FRANCIS PAUL SIAH,
|No wonder he supports Hamas|
Don’t take the Borneo territories for granted and don’t force things down our throats! We detest it.
As a Sarawakian, I can say for a fact that we are poles apart on certain issues, particularly those related to religious extremism. No, Sarawak does not want anything to do with wars and conflicts involving terrorists, violence and deaths abroad.
The Middle-East conflict has nothing to do with us in Sarawak. If two tribes 8000km away cannot get along, are bent on killing each another with no intention to make peace for decades, we say good luck to them. Let us not be busybodies and poke our nose into the affairs of others.
I have made my point very clear on the Mid-East conflict right from the start in early October. If Malaysia really wants to help, let us play the peacemaker role and assist in finding solutions. By taking sides, we become part of the problem.
I find it absurd that Malaysia also called for a ceasefire later into the conflict and also intends to join the UN peacekeeping force.
The prime minister has declared to the world that Malaysia supports Hamas. Once that stand is taken, who will listen to your ceasefire call which is contradicting your earlier support for one side in the conflict. Malaysia should have called for a ceasefire at the very beginning.
I’m also not sure that sending our troops for peacekeeping duties at this stage is a good idea, especially after Malaysia has earned the wrath of powerful allies connected with the conflict.
This time, I’m particularly concerned for the safety of our soldiers as Malaysia is not viewed as neutral in the conflict. I hope our defence ministry will skip the peacekeeping effort but assist the victims of war in other ways.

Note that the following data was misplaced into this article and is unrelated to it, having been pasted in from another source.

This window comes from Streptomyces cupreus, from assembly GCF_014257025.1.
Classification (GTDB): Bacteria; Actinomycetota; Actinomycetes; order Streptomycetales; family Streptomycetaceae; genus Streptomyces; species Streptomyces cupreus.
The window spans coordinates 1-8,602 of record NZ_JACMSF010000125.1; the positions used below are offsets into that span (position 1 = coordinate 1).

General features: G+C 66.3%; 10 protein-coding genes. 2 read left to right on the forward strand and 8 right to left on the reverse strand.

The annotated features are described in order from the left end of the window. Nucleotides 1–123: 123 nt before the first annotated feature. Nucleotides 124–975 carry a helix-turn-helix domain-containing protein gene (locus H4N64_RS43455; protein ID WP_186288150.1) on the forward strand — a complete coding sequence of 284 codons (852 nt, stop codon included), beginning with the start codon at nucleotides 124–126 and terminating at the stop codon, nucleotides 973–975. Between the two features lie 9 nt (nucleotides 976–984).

On the refugee issue, I must applaud my dear friend and fellow Sarawakian, Peter John Jaban, for calling on the government to properly vet asylum seekers from Palestine to ensure that militant and radical elements are not allowed entry.
Indeed, the Sarawak government should safeguard its autonomy over immigration control, even as Anwar continued to show support for Hamas.
Jaban speculated that Anwar’s continuing support for Hamas “suggests there will be little attempt to properly vet asylum seekers from Palestine”, which he said carried a risk of entry by radicalised and violent factions.
I’m very pleased that Works Minister Alexander Nanta Linggi has also voiced his opposition to allowing Palestinian refugees into Sarawak.
He was quoted by the DayakDaily as saying that “Sarawak does not need to accept any refugees, particularly those from countries known for violence, anger and hatred”.
The minister said Sarawak should focus on its socio-economic development, prioritising the needs of its own population.
“We are just a small country, we cannot be burdened by refugees. We still have many poor people of our own who need our full attention and care.”
However, Nanta, who is also Gabungan Parti Sarawak secretary-general, urged those with the financial means to assist war victims by purchasing essential supplies for them.
I hope the prime minister gets the message from Sarawakians loud and clear.
Perhaps Anwar should also be mindful that a prime minister's responsiveness to the people's views is not just a matter of political courtesy; it is a fundamental aspect of democratic governance that ensures the government remains accountable and responsive to the needs and aspirations of the people.
Anwar, if you wish to be known as an international Islamist hero (now that we know it is an obsession of yours), go ahead. Just don’t drag Sarawak and Sabah into your personal grand scheme of things; we want no part of it.
Sarawak does not have a camp for refugees and I don’t think the government and people of Sarawak will ever want to take in refugees from anywhere. So, please do not think that I’m only singling out Palestinian refugees. It so happens that they are the subject under discussion here.
It’s not that we, Sarawakians, are not compassionate to those who are suffering but I think we are only being sensible and realistic.
Sarawak has its fair share of the needy and destitute and we believe that charity should begin at home.